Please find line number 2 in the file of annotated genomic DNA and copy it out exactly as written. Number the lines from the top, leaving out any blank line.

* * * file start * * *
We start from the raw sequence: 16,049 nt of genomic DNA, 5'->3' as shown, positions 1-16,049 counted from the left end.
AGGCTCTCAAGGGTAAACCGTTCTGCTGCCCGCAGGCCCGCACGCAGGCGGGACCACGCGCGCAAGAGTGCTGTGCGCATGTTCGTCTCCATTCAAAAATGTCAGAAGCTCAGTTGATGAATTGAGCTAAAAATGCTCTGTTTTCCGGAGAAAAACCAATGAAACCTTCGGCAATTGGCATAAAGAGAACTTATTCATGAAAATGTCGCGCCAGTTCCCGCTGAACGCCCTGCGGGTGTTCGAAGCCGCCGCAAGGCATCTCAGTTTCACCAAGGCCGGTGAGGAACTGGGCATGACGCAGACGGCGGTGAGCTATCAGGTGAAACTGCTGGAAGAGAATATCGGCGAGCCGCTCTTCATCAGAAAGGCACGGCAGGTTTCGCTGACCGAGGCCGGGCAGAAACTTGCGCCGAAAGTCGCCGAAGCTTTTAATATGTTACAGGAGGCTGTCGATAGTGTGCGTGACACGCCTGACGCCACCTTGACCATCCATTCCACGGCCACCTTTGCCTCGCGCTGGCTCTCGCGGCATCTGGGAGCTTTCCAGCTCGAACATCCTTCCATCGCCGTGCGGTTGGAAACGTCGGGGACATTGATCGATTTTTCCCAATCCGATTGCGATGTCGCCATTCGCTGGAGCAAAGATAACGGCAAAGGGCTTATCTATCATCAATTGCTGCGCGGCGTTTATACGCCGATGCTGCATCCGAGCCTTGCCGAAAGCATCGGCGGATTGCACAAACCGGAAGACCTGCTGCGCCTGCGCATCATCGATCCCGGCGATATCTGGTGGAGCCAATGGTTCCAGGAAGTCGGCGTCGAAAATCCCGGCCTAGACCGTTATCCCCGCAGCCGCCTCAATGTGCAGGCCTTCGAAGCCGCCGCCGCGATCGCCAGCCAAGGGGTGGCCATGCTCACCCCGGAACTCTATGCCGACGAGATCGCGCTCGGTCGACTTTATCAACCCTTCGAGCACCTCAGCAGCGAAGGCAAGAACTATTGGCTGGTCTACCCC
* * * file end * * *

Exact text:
AGGCTCTCAAGGGTAAACCGTTCTGCTGCCCGCAGGCCCGCACGCAGGCGGGACCACGCGCGCAAGAGTGCTGTGCGCATGTTCGTCTCCATTCAAAAATGTCAGAAGCTCAGTTGATGAATTGAGCTAAAAATGCTCTGTTTTCCGGAGAAAAACCAATGAAACCTTCGGCAATTGGCATAAAGAGAACTTATTCATGAAAATGTCGCGCCAGTTCCCGCTGAACGCCCTGCGGGTGTTCGAAGCCGCCGCAAGGCATCTCAGTTTCACCAAGGCCGGTGAGGAACTGGGCATGACGCAGACGGCGGTGAGCTATCAGGTGAAACTGCTGGAAGAGAATATCGGCGAGCCGCTCTTCATCAGAAAGGCACGGCAGGTTTCGCTGACCGAGGCCGGGCAGAAACTTGCGCCGAAAGTCGCCGAAGCTTTTAATATGTTACAGGAGGCTGTCGATAGTGTGCGTGACACGCCTGACGCCACCTTGACCATCCATTCCACGGCCACCTTTGCCTCGCGCTGGCTCTCGCGGCATCTGGGAGCTTTCCAGCTCGAACATCCTTCCATCGCCGTGCGGTTGGAAACGTCGGGGACATTGATCGATTTTTCCCAATCCGATTGCGATGTCGCCATTCGCTGGAGCAAAGATAACGGCAAAGGGCTTATCTATCATCAATTGCTGCGCGGCGTTTATACGCCGATGCTGCATCCGAGCCTTGCCGAAAGCATCGGCGGATTGCACAAACCGGAAGACCTGCTGCGCCTGCGCATCATCGATCCCGGCGATATCTGGTGGAGCCAATGGTTCCAGGAAGTCGGCGTCGAAAATCCCGGCCTAGACCGTTATCCCCGCAGCCGCCTCAATGTGCAGGCCTTCGAAGCCGCCGCCGCGATCGCCAGCCAAGGGGTGGCCATGCTCACCCCGGAACTCTATGCCGACGAGATCGCGCTCGGTCGACTTTATCAACCCTTCGAGCACCTCAGCAGCGAAGGCAAGAACTATTGGCTGGTCTACCCC